• Was it made locally?
• Was it made with environmentally preferable materials?
• Was it made with fair labor practices?
• Will it serve more than one purpose?
• Is it made well enough to last a useful length of time?
• Will it be easy and cost-effective to maintain?
• Will using it require excessive energy?
• Does it come in excessive packaging?
• Can I recycle or compost it when I'm done with it?
• If I'm still not sure, can I wait a month before deciding to buy it?
I personally think this set of questions is really fantastic and spot-on for me, so I'm going to use the wallet buddy as-is. I ask myself some of these questions some of the time when shopping, but I certainly don't think about all of them all the time, and I could use a handy reminder. This is the kind of conscious consuming I'm aiming for.
But if you have different questions you want to ask yourself, you could make your own sleeve. They could remind you about avoiding bad habits ("Will I enjoy this in the short-term but regret it in the long-term?" or even "Am I buying another X even though I know I shouldn't?"), being selective about credit card use ("Can I pay this off at the end of the month?"), not using your credit cards at all ("Is this an emergency? Is this worth the interest charges I'll have to pay?"), or whatever else fits your priorities.
Of course, I'm sure that the effect of seeing the questions on the sleeve will wear off after time. And by the time you're pulling out your card to check out, it's an awkward time to stop and reconsider! But I'm hoping that the repeated exposure will keep the questions in my mind.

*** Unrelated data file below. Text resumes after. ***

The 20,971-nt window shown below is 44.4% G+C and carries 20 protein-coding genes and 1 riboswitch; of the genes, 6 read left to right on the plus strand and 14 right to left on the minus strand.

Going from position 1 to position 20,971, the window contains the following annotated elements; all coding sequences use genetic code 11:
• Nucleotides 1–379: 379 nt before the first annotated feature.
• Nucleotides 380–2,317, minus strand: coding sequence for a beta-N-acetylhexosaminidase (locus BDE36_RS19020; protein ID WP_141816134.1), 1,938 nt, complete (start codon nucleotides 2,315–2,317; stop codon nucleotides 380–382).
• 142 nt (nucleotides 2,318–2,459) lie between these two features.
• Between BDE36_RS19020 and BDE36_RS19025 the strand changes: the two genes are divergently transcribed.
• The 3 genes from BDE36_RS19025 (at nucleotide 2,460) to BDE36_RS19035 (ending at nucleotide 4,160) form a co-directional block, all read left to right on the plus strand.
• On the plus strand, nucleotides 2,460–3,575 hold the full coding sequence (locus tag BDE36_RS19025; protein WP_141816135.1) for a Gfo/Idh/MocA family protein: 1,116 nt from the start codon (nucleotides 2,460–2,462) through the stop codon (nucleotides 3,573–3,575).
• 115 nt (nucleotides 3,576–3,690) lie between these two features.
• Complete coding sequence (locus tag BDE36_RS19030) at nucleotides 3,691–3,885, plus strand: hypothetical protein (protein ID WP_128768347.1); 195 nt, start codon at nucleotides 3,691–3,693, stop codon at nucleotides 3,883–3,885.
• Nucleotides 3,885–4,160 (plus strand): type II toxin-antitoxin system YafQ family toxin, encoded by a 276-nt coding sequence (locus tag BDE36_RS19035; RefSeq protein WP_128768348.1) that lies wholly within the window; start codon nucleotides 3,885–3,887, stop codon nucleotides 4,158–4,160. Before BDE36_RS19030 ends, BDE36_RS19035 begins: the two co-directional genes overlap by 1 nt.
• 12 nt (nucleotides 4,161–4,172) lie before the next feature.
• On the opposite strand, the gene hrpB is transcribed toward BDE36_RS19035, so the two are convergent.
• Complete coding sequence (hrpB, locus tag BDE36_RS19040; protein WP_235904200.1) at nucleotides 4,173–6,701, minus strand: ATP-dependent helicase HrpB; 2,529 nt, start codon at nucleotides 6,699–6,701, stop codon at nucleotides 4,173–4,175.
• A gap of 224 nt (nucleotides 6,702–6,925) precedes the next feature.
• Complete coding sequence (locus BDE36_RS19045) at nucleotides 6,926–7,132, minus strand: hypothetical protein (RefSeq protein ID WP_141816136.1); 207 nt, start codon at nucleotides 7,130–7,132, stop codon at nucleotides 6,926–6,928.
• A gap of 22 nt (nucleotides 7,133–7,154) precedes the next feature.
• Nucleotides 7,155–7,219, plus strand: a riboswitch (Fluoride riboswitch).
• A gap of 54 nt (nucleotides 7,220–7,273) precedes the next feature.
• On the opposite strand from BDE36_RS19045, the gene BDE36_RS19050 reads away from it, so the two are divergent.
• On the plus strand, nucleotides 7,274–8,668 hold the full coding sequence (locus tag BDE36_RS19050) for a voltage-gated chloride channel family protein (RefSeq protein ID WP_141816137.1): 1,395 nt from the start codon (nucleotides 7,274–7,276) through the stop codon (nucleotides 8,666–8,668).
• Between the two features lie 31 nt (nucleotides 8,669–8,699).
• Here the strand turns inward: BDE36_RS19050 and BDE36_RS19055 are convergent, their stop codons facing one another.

What do you think? Corny or effective? And more importantly, what questions belong on your sleeve-- or your mental checklist-- when you're shopping?
Tuesday, September 25, 2007
Hi, and welcome to Festival of Frugality #93! I'm so glad you're here. Money and Values is a blog focusing on the connections between personal finance and our values, ethics, and priorities-- I write about things like being a conscious consumer, socially responsible investing, frugal living, being environmentally friendly, and more. If that sounds interesting to you, check out some of the best Money and Values posts.
Also, I want to direct your attention to the Carnival of Ethics, Values, and Personal Finance, which is posted every other Thursday. The September 20 edition is up here and you can check out other editions from the carnival web site.
Now, without further ado, let's get to the Festival of Frugality! I've divided it up into sections, so I hope you'll be able to hone in on what most interests you. I've marked my favorites with *. And because I am fascinated by the masterpieces that talented cake artists can put together, this edition of the Festival is illustrated with pictures of amazing cakes that it's hard to believe are real...
Lists and Compilations
R.Pettinger presents Easy Ways to Save Money posted at Mortgage Blog.